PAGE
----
“I’ve been on a few trips recently and took the opportunity to do a bit of naked-eye economic assessment. As I’m sure many people can confirm, planes are flying full, while shops and restaurants are jammed. It definitely looks like a booming economy out there.
That’s also what the numbers say. In his State of the Union address, President Biden — while acknowledging that inflation has eroded wage gains — pointed to the 6.5 million jobs added last year, “more jobs created in one year than ever before in the history of America.” This claim was entirely correct.
Yet the public doesn’t believe it. According to a new survey by Navigator Research, only 19 percent of Americans believe that the U.S. economy is experiencing more job growth than usual, while 35 percent say that it is experiencing more job losses than usual.”
“. . . And while I do not come here to bash the news media, I do feel that we’re missing a big part of the story if we take negative public views of the economy at face value without pointing out that they’re at odds not just with official statistics but also with self-reported experience. And we should try to understand where that disconnect is coming from.” -30-
David Lindsay Jr.
Hamden, CT | NYT comment:
Good question, thank you Paul Krugman. I like the comment that it is partly the poison of GOP and Fox and company negative propaganda. I think it is also the fault of the news. I don’t remember ever seeing once, a giant headline at the NYT this year, about how good the economy or hiring really was last year. I learned about it from quiet articles, as if it were not a big deal.
I propose a third cause, climate change, extinction rates, and overpopulation anxiety. Informed people are deeply depressed at regular intervals if they are paying attention. This funk, which is real, also possibly permeates the larger society. They see the devastation around the world in the news, and my guess is that it effects their general outlook more than many economist and social commentators think.
Traditional economics hasn’t caught up to the realty of over population and limited planetary resources. While the economic slump due to Covid caused headlines. Underneath those headlines, one read, our social carbon footprint declined dramatically. The vaccines save millions of lives. Even that good news has a dark component. 8 billion humans are the cause of both the climate crisis and the great sixth extinction of species, which is accelerating. I predict that even people who don’t understand or follow this science, who don’t look up, are at some level disturbed by the stories referring to it.
David blogs at InconvenientNews.net
“Do you remember Donald Trump’s trade war? You can be forgiven for having forgotten all about it, given everything that has happened since; it sounds trivial compared with his effort to stay in power by overturning a fair election. Even in terms of policy while in office, it was far less important than his pandemic denial, and probably less important than his tax cuts or his sabotage of health care.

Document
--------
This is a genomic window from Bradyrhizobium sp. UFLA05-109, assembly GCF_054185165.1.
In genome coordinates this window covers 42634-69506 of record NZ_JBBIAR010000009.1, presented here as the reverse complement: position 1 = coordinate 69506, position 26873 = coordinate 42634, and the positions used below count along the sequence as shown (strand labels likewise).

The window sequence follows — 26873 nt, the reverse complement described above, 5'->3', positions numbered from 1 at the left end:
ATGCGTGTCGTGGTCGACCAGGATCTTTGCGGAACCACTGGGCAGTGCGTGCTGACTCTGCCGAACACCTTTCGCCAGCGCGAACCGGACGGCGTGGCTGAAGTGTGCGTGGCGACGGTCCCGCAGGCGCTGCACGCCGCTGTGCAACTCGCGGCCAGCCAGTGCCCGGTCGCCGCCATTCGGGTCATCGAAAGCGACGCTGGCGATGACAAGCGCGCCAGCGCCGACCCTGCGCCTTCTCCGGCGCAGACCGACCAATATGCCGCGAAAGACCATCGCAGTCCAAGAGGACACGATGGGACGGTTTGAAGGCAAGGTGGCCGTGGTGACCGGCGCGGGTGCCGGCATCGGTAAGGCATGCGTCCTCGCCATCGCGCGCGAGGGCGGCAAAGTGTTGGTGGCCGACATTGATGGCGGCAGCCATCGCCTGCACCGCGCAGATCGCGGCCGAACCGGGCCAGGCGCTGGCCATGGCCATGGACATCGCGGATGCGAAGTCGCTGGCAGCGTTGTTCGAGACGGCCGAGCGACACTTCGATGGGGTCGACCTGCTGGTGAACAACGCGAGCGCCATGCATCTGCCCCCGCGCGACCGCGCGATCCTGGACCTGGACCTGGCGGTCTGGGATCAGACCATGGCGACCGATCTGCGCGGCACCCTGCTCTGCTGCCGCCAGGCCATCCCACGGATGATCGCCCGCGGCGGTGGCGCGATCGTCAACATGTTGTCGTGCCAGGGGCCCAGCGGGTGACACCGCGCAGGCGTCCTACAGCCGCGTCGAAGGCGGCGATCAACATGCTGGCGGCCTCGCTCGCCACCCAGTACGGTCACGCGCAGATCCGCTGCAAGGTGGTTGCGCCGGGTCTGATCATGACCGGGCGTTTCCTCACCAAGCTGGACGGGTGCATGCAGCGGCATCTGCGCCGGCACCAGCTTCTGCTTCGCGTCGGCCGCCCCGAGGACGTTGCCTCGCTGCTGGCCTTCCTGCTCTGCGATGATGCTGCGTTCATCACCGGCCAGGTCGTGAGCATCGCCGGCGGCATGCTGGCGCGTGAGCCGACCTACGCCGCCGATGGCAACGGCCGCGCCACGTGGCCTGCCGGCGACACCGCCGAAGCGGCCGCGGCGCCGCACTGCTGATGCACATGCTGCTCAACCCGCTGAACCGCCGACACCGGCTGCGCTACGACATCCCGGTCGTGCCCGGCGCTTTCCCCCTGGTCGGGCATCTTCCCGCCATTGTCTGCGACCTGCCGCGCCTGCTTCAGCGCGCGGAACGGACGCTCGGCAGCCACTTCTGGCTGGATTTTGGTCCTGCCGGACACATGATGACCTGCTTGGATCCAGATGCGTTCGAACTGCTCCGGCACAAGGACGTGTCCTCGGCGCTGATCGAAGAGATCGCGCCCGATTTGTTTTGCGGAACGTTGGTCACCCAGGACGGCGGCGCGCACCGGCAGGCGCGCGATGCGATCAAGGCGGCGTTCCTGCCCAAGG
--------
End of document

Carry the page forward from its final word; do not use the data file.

But the trade war was uniquely Trumpian. His other policy actions were standard-issue Republicanism, but the rest of his party didn’t share his obsession with trade deficits; indeed, he probably wouldn’t have been able to do much on that front except for the fact that U.S. law gives presidents enormous discretion when setting tariffs. Only Trump really considered trade deficits an important issue; and he, er, trumpeted what he called a “historic trade deal” under which China agreed to buy an additional $200 billion in U.S. goods and services by the end of 2021.
Now, Chad Bown of the Peterson Institute for International Economics, who has been the go-to source on the trade war from the beginning, has a final assessment of that deal. And it turns out to have been a complete flop: “China bought none of the additional $200 billion of exports Trump’s deal had promised.”
So Trump was a chump; the Chinese took him to the cleaners. But if you want to do a post-mortem on the trade war, Trump’s haplessness in dealing with foreign leaders is actually a minor part of the story. Far more important is the fact that the shocks we’ve been experiencing since the pandemic began make the Trumpian view of trade look even more economically foolish than it did when he took office.”
“. . . And looking forward, why should we expect the G.O.P. to do any better in opposing Biden’s longer-term initiatives?
Bear in mind that both infrastructure spending and raising taxes on the rich are very popular. Democrats seem united on at least the principle of an invest-and-tax plan — and these days they seem pretty good at turning agreement in principle into actual legislation.
To block this push, Republicans will have to come up with something beyond boilerplate denunciations of socialists killing jobs. Will they? Probably not.
In short, the prospects for a big spend-and-tax bill are quite good, because Democrats know what they want to achieve and are willing to put in the work to make it happen — while Republicans don’t and aren’t.” -30-